Group L pitched with custom-made lightweight baseballs weighing approximately 4.4 oz (weight: 125.34 ± 0.52 g; Tayang Sporting, Corp., Kaohsiung, Taiwan), which was defined as an appropriate baseball weight for adolescent players because it reduced the torque on joints (13) without altering the pitching movement (2,13). Group R pitched with regulation-weight baseballs weighing approximately 5 oz (official game baseball; weight: 145.65 ± 0.71 g; model number: KY-500; Tayang Sporting, Corp.). The characteristics of the lightweight and regulation-weight baseballs are shown in Table 2.
The training protocol for the 2 groups was modified according to the study by DeRenne et al. (4), as shown in Table 3. Both groups executed the pitching training using the specified baseballs for 10 weeks, 3 times per week, performing 4 sets each time with 3 minutes of rest between sets and 7–21 pitches per set. The number of total pitches each week was between 42 and 66. The pitching training was conducted between the teams' routine warm-up exercises and regular practice, excluding any pitching-related drills. During the pitching training session, the coach and one of the authors of the study paired the participants for pitching practice and observed the training session at a distance of 20 m. For the pitching training, one of the participants would pitch a baseball with their maximum effort to the other participant, who would be in a squatting position; the participants would alternate between pitching and catching.
The same measurement procedure was conducted for all the participants in an indoor bullpen before and after the training period. In the bullpen, a throwing net placed in the center of the rectangular grid behind home base was set as the target; the throwing distance from the rectangular grid to the pitching mound was 18.44 m. A Jugs radar gun (JUGS Sports, Inc., Tualatin, OR, USA) and a Sony DCR-SR87 digital video camera (Sony, Corp., Tokyo, Japan) with 60 fps were placed 2 m behind the rectangular grid at a height of 0.9 m and was used to measure the throwing velocity of each players' 10 pitches and record the ball location on the rectangular grid. Moreover, a Casio Exilim Pro EX-F1 digital high-speed camera (Casio Computer, Corp., Ltd., Tokyo, Japan) with 600 fps was placed 2 m from the sagittal plane to record the complete pitching movement of the players' throwing arm. The experimental setting is shown in Figure 1.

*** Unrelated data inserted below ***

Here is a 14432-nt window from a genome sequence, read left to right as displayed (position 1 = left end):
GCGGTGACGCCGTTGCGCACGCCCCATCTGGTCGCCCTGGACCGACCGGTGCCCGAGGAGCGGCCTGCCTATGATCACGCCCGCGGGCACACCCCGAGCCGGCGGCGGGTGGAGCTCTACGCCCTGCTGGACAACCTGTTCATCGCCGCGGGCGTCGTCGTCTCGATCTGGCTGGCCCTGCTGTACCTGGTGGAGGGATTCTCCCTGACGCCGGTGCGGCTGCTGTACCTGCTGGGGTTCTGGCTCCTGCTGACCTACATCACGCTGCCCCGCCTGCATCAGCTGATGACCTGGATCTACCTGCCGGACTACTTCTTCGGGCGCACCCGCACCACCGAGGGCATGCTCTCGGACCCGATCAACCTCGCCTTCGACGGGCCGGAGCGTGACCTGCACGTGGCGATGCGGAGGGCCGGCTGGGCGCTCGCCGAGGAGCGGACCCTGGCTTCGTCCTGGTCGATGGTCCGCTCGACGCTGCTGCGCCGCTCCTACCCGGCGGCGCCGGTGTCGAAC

All participants attached a distinct marker for postprocessing analysis on the ulnar styloid process and lateral epicondyle of their throwing arm. After performing a regular warm-up, the participants were allowed to practice several times before pitching 10 times using their maximum effort with a new official game baseball (weight: 145.24 ± 0.38 g; model number: KY-500; Tayang Sporting Corp.). The data of throwing accuracy, throwing velocity, arm swing velocity, and MSER for each of the 10 pitches were measured and collected simultaneously.
The accuracy was defined as the distance between the ball location and the target on the rectangular grid and calculated each players' 10 pitches by a Siliconcoach Pro 7 software (SiliconCOACH, Ltd., Dunedin, New Zealand). The unit was centimeter.
The velocity of each players' 10 pitches was obtained from Jugs radar gun. The unit was kilometer per hour.
Arm Swing Velocity
The displacement and duration of the mark on the ulnar styloid process between the 5 frames before the ball was released were calculated using the Siliconcoach Pro 7 software, and then the arm swing velocity was calculated as the displacement between the first frame and the fifth frame divided by the duration (4/600 seconds). The unit was meter per second.
Maximum Shoulder External Rotation
According to the 6 pitching movement phases identified by Dun et al. (8), the MSER angle was analyzed during the arm cocking phase of the pitching movement and was calculated using the Siliconcoach Pro 7 software based on a vector from the mark on the ulnar styloid process to the other one on the lateral epicondyle and a vector from the posterior to anterior parallel with the ground. The unit was degree. The averages of all variables were used for statistical analysis.
SPSS 17.0 for Windows (SPSS, Inc., Chicago, IL, USA) was used to conduct statistical analyses. The test-retest reliability of each dependent variable was determined using an intraclass correlation coefficient (ICC). An ICC >0.75 was considered excellent, 0.60–0.74 good, 0.40–0.59 fair, and <0.40 poor. The partial Eta square (partial η2) and observed power (OP) were also analyzed in this study. A paired t-test was used to examine the changes throughout the 10-week training period. The change percentage (CP) was calculated using the following formula: (CP = [posttraining − pretraining]/pretraining × 100%). An independent samples t-test was conducted to compare the CP between the 2 groups. The level of significance was set as p ≤ 0.05. Descriptive statistics are represented as mean ± SD.